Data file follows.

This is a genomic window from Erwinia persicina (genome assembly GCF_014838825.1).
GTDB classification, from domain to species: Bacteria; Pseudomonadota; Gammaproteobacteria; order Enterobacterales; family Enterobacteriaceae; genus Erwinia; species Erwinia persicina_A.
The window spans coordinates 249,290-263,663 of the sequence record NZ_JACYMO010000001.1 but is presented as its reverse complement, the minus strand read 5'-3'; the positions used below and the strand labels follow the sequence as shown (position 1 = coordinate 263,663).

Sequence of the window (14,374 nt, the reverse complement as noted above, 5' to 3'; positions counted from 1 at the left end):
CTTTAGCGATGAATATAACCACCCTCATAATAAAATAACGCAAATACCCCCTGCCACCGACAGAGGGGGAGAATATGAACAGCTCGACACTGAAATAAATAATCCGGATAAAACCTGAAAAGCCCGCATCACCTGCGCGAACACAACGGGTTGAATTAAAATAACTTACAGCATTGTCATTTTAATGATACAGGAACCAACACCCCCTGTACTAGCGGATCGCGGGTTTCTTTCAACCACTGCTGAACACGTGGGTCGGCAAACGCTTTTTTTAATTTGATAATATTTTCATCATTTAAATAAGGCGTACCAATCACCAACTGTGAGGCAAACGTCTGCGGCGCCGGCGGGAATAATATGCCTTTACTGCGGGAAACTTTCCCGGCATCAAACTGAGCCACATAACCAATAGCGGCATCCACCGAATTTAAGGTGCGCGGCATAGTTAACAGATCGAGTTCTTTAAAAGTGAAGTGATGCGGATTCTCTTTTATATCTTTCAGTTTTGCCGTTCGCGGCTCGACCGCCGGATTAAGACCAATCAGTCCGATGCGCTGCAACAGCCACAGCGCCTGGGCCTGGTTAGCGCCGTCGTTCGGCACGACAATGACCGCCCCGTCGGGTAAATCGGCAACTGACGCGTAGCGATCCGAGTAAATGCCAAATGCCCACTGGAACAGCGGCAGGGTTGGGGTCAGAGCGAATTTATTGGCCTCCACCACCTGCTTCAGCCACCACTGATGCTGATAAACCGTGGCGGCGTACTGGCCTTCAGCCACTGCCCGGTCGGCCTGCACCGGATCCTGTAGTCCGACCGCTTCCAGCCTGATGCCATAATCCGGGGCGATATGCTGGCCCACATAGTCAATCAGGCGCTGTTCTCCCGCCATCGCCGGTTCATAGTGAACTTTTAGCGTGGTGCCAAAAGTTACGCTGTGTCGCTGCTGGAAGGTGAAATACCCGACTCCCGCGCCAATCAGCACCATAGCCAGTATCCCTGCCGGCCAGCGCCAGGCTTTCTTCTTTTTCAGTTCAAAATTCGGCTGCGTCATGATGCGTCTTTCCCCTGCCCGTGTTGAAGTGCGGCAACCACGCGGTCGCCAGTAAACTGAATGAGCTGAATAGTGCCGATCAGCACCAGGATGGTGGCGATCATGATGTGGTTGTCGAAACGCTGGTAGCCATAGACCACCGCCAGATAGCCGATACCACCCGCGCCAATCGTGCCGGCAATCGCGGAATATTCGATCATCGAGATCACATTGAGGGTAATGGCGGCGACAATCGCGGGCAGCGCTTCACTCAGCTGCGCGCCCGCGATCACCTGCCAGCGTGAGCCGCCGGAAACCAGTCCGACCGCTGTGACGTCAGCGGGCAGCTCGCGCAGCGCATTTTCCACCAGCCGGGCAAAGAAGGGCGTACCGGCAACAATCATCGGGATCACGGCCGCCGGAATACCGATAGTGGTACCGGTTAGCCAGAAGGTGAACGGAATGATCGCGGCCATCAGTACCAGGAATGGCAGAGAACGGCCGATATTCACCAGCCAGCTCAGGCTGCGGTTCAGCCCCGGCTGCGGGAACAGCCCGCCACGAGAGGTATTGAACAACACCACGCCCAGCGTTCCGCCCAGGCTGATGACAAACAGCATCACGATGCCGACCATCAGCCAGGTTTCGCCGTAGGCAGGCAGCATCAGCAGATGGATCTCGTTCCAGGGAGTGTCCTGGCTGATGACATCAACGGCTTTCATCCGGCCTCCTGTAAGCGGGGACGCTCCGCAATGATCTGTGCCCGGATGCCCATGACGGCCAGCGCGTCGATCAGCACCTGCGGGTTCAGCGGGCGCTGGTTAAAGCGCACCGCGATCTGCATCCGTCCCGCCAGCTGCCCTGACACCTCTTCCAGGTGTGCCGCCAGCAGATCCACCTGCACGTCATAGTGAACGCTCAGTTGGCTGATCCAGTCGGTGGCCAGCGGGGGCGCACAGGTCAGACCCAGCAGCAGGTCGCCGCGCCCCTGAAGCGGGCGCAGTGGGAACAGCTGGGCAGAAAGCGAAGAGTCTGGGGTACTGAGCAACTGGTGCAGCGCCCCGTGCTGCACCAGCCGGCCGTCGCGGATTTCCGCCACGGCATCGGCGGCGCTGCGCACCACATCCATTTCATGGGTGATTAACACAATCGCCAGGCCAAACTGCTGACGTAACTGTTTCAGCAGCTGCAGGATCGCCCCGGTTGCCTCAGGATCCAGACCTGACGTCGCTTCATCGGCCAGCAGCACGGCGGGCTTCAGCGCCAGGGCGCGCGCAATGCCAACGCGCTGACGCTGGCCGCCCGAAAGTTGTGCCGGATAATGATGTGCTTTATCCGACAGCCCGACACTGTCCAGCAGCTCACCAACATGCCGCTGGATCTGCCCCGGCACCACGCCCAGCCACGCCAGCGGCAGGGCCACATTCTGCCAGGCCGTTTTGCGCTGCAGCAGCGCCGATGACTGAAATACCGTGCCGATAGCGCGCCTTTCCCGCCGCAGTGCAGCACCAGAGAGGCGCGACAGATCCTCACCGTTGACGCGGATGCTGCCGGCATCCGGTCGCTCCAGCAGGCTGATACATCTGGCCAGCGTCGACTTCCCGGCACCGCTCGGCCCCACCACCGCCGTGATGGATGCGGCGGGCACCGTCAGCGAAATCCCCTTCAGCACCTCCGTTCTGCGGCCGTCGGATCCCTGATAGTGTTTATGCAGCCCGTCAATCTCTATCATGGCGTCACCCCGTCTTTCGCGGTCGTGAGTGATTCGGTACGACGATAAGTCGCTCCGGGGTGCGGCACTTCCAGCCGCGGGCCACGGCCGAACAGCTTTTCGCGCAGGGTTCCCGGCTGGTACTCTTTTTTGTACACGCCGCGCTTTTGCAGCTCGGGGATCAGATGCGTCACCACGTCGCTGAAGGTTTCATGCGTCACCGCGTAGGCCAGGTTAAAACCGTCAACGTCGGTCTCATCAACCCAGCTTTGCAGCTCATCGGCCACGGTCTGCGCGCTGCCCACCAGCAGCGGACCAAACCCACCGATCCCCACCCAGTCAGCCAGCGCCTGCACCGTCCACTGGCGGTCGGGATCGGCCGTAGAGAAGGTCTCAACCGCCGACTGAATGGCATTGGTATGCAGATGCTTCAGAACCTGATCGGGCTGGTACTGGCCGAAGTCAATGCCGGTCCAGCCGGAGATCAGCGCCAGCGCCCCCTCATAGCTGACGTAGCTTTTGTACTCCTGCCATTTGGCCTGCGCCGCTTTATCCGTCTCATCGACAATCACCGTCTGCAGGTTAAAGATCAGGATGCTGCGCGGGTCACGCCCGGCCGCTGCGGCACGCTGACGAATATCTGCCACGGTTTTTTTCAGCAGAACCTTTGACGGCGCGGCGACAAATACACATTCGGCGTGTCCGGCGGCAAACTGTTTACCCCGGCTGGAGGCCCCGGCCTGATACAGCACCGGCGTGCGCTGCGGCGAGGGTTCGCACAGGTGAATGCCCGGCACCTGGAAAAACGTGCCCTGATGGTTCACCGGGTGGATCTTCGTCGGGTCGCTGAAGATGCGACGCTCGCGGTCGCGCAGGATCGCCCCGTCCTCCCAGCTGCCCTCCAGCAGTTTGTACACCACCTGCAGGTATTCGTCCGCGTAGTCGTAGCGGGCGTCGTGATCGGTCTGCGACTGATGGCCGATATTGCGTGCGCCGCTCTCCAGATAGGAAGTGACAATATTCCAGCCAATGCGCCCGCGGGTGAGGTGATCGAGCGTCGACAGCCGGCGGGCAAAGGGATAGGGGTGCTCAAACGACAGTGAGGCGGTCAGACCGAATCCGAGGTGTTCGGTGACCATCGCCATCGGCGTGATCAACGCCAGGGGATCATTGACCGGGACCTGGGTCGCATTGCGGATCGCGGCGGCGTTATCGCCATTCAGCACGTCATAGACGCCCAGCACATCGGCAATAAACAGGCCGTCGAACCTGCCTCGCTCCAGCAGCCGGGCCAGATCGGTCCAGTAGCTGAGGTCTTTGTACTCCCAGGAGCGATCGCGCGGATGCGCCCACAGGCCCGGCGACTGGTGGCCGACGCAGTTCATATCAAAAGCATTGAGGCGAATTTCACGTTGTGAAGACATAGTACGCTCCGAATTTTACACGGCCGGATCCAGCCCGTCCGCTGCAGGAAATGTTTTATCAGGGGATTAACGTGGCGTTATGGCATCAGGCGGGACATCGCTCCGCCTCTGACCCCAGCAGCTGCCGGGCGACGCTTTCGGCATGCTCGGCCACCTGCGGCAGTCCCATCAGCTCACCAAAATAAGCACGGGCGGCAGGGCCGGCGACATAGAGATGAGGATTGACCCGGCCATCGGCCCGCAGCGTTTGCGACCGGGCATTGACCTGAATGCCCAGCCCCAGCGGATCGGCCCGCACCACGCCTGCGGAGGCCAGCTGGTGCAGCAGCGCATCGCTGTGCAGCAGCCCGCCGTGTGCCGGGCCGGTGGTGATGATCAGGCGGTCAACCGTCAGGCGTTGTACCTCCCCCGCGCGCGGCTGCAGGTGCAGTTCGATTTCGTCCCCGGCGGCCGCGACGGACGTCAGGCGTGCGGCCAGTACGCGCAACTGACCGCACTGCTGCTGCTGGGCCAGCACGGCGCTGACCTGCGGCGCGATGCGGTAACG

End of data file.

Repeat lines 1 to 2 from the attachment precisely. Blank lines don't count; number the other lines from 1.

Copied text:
This is a genomic window from Erwinia persicina (genome assembly GCF_014838825.1).
GTDB classification, from domain to species: Bacteria; Pseudomonadota; Gammaproteobacteria; order Enterobacterales; family Enterobacteriaceae; genus Erwinia; species Erwinia persicina_A.